Mortgage shoppers naturally want to lock in the lowest mortgage rates possible. However, the fees associated with your loan are an important reason why you shouldn't shop for a mortgage simply based on the lowest interest rate available.
How points affect your interest rate
The largest set of fees associated with any mortgage are what's known as points, which can -- and do -- affect the interest rate on your loan. If you're willing to pay what are known as "discount" or "origination" points, you can reduce or "buy down" your interest rate. On the flip side, there are also "rebate" or "negative" points. The way rebate points work is that if you can't or don't want to pay your closing costs out of pocket, you can take a higher-than-market interest rate that will substantially reduce or even zero out your closing costs.
"You can take a loan with no closing costs, but what you're asking is to finance those costs," says Justin Lopatin, vice president of mortgage lending at PERL Mortgage in Chicago. "You're taking a slightly higher rate, and you're paying the costs every month in that rate."
A point is an upfront fee equal to 1 percent of your loan amount. For example, if you borrow $200,000, one point is $2,000, half a point is $1,000 and a quarter point is $500.
As a general rule of thumb, a discount point paid today usually shaves no more than a quarter or eighth of a percentage point off your rate. The ratio isn't constant and changes with market conditions, interest rates and between lenders.
Pros and cons of paying points
There are several pros and cons to paying points. When market rates were higher than they are today, paying a point to lock in a lower rate often made sense. That's not the case today, however, because rates are near historic lows so the relationship between the cost of a point and the rate reduction doesn't pencil out, says Lopatin.
However, anytime you can pay less interest, you allow yourself the chance to qualify for a larger loan, build equity faster and can save thousands in interest over the life of the loan. But again, it all comes down to how much cash you have available or wish to spend on your mortgage.
Some people insist on paying points to get a lower rate even though it's less advantageous, says Gary Parkes, vice president of mortgage lending at Guaranteed Rate in Atlanta.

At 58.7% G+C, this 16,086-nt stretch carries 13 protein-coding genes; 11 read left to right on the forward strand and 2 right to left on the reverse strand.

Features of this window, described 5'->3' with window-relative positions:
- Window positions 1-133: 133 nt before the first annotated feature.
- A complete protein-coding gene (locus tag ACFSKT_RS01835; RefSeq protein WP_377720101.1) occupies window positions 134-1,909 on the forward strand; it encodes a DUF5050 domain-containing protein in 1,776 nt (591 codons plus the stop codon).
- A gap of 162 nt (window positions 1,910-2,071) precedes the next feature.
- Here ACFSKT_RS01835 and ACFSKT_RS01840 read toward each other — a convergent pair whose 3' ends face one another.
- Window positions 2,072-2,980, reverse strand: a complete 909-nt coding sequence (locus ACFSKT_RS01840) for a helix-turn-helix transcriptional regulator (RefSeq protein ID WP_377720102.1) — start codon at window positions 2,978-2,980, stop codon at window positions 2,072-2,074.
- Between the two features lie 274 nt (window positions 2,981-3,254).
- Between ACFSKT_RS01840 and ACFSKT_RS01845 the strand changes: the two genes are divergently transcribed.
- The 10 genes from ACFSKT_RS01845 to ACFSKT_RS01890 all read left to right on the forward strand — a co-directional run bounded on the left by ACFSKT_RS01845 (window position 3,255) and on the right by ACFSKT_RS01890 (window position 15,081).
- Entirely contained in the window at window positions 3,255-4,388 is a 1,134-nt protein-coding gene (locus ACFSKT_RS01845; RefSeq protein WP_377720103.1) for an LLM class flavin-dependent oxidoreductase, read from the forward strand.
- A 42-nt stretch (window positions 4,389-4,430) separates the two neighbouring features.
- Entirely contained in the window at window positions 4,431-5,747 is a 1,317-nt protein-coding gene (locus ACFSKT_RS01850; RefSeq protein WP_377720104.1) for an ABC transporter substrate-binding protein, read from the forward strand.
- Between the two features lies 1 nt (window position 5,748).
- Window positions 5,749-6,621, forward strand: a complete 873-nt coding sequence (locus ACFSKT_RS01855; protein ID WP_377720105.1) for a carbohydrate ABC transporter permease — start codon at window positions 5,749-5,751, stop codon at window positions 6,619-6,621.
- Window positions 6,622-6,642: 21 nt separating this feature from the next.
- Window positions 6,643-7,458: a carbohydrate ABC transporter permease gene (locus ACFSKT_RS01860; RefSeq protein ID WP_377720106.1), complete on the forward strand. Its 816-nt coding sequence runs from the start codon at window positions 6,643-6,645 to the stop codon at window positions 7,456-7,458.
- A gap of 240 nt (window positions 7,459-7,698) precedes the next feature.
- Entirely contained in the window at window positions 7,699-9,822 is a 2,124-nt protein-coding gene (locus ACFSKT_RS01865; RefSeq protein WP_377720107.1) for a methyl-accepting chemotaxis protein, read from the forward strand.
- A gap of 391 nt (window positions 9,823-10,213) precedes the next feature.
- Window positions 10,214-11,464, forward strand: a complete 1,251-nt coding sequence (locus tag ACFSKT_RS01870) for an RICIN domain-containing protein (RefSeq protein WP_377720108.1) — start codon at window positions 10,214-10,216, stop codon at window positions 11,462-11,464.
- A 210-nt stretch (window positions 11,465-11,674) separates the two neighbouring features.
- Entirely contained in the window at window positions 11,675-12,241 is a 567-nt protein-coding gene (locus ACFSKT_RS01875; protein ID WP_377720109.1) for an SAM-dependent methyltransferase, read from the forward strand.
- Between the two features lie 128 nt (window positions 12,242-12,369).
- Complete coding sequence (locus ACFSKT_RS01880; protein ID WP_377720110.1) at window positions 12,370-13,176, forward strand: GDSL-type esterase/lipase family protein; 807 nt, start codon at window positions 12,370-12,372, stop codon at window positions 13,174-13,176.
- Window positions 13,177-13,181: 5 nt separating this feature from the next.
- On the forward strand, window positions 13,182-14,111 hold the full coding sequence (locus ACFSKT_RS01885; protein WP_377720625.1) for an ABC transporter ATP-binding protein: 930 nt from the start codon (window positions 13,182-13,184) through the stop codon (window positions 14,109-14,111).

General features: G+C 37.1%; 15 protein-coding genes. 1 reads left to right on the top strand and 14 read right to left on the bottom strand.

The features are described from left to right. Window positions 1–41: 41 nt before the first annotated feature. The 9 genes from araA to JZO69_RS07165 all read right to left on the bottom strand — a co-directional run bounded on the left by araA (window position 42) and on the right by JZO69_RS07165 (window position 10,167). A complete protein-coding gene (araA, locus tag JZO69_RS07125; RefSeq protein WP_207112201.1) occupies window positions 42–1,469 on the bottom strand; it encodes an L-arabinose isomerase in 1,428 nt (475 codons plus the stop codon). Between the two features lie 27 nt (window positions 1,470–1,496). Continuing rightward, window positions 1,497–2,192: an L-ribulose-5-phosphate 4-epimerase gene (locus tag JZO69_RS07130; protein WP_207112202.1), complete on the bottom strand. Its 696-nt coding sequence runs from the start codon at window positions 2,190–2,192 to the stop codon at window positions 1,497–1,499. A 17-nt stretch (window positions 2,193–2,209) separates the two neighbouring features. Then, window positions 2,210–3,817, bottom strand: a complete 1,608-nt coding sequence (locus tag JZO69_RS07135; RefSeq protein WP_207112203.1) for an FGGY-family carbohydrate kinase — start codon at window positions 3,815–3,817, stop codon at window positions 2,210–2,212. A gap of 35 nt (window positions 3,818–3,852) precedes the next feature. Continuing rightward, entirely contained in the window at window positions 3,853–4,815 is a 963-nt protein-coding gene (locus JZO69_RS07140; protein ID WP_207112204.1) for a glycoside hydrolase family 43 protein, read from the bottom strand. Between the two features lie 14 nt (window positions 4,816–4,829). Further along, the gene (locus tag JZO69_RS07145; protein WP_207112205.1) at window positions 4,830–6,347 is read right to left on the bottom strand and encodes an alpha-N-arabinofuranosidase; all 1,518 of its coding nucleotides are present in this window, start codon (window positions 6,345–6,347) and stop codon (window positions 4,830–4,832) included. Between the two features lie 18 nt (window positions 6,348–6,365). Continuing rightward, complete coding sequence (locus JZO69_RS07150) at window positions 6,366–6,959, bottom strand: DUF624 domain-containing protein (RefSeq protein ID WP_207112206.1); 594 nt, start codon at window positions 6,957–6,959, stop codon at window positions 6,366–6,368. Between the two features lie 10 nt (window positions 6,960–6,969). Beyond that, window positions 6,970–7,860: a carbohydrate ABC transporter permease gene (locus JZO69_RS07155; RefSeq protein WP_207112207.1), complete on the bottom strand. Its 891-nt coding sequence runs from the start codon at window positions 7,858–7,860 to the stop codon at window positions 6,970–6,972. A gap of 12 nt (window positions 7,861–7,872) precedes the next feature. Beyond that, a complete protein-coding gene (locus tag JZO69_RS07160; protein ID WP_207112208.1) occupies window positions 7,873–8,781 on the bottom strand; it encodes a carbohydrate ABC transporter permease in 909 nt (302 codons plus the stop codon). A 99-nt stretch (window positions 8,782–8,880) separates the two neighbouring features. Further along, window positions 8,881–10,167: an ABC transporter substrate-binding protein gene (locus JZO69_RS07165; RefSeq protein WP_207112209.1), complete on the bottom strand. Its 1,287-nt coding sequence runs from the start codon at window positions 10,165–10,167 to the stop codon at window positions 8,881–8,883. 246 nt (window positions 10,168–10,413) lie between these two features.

"If you really want that lower rate, we will give it to you, but it's going to cost you," he says. "It becomes psychological, not an economic or financial decision."
Points impact interest, equity and loan size
A little math illustrates the influence of points on your loan's interest, how quickly you build equity and the amount of money you can qualify to borrow.
Let's say you have been approved for a $200,000 mortgage at 3.50 percent with no points. For the sake of this example, we'll assume that one point will raise or lower your interest rate by 0.25 percent. You have three options:
- Pay one discount point in addition to your closing costs for a lower interest rate of 3.25 percent
- Pay no points at all, leaving your interest rate unchanged at 3.50 percent
- Receive one rebate point, $2,000 at closing, in exchange for an interest rate of 3.75 percent. Whether you wish to apply that $2,000 to your closing costs or not is your choice.
By paying the one point, your savings of improved equity and lower interest netted you $2,427 over a seven year period. Receiving the one rebate point cost you an additional $2,418 in interest and lost equity.
Paying points to get a lower interest rate can also allow you to borrow much more mortgage on the same amount of income. That larger loan size can be the difference between competing for a larger, more desirable home in a neighborhood with better schools. Using our interest rate examples above, you'll be able to borrow an additional $24,174 at 3.25 percent as opposed to 3.50 percent.
Paying points on an ARM
Paying a point on an ARM can have multiple benefits. For one, it lowers your monthly payment. But more importantly, it provides you some additional protection against any future period of high interest rates. This is because your "caps" (limits on interest rate changes) are based upon the loan's original interest rate.
Income tax implications
One factor that's often missed in the discussion is the income tax treatment of points, says Andrew Kalotay, president of Andrew Kalotay Associates, a New York-based research and analytics company.
HSH.com's mortgage calculator can help you plug in the different interest rates to see how paying points will affect your overall interest payments. Remember, the lowest rate mortgage may not be the lowest cost mortgage, so you should take the time to do the math to see how points impact your loan.
Again, each borrower's financial situation is different, so the decision to pay or not pay points comes down to the cash reserves you have available at closing.
Marcie Geffner is an award-winning freelance reporter, writer, editor and blogger whose work has been published by MSNBC, CNBC, Yahoo! Finance, Fox Business, Bankrate.com, AOL Real Estate, ThirdAge.com, Fidelity.com, Inman News and dozens of major U.S. newspapers. She holds a bachelor's degree in English from UCLA and MBA from Pepperdine University. You can follow Marcie on Twitter: @marciegeff.